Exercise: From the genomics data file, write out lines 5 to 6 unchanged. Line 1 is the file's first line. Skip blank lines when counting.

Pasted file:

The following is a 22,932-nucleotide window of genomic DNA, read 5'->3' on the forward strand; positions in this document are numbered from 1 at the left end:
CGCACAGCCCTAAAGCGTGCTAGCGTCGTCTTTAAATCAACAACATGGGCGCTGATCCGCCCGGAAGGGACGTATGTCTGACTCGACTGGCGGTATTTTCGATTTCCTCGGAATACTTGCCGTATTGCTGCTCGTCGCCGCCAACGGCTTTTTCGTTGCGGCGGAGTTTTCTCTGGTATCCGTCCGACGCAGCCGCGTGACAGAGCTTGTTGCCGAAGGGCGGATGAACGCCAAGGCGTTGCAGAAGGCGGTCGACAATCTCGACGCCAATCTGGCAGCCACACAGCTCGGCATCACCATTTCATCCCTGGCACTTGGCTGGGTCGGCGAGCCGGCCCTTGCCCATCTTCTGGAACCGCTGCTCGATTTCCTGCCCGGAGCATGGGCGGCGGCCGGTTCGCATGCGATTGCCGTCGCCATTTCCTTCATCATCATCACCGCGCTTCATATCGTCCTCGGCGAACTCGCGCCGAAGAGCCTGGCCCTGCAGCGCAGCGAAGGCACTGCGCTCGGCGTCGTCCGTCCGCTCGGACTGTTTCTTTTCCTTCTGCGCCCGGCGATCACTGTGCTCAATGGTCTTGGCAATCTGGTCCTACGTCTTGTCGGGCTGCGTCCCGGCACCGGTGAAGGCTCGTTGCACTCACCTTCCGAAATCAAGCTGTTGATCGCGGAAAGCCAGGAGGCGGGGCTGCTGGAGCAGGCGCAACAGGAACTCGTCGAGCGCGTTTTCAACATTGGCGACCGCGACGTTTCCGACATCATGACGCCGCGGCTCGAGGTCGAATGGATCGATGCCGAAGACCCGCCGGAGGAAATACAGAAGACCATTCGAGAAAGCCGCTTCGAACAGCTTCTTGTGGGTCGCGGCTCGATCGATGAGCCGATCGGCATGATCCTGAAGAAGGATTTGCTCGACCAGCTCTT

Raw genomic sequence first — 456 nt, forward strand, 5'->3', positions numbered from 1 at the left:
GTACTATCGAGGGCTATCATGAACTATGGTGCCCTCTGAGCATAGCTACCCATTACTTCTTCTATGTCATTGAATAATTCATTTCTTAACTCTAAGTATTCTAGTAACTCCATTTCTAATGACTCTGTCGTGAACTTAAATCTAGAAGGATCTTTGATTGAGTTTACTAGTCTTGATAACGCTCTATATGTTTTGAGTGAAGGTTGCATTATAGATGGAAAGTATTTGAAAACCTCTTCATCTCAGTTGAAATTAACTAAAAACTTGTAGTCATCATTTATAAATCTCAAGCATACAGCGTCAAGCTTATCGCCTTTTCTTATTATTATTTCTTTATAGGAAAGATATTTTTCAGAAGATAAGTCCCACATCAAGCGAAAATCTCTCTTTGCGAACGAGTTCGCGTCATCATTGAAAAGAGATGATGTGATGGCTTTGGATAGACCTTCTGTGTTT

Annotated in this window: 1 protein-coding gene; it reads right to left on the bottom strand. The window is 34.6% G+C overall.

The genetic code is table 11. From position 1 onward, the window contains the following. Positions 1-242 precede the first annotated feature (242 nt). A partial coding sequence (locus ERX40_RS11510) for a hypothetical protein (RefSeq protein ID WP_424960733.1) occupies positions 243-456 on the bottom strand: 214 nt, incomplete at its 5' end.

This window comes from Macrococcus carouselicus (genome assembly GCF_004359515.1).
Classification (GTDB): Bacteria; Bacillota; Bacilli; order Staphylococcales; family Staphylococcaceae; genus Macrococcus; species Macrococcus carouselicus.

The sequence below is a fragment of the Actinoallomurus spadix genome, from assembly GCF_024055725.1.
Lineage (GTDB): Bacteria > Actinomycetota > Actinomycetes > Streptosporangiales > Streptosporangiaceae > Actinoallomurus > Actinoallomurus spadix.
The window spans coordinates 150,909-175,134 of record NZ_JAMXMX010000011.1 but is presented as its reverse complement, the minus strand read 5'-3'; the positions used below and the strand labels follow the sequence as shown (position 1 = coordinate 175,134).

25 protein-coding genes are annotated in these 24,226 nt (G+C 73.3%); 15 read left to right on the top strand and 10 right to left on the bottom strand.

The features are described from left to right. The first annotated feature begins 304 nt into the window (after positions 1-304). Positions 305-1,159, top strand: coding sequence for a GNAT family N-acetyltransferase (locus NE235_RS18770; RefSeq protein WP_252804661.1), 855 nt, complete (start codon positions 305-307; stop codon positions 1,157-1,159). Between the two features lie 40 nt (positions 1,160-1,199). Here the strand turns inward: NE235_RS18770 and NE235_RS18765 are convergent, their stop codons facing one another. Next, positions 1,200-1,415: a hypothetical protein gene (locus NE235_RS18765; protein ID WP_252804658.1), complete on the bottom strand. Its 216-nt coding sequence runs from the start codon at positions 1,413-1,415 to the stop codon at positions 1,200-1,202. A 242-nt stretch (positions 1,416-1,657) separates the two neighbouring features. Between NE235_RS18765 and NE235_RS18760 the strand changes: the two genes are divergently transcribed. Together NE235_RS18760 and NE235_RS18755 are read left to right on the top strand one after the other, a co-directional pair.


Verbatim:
Annotated in this window: 1 protein-coding gene; it reads right to left on the bottom strand. The window is 34.6% G+C overall.

The genetic code is table 11. From position 1 onward, the window contains the following. Positions 1-242 precede the first annotated feature (242 nt). A partial coding sequence (locus ERX40_RS11510) for a hypothetical protein (RefSeq protein ID WP_424960733.1) occupies positions 243-456 on the bottom strand: 214 nt, incomplete at its 5' end.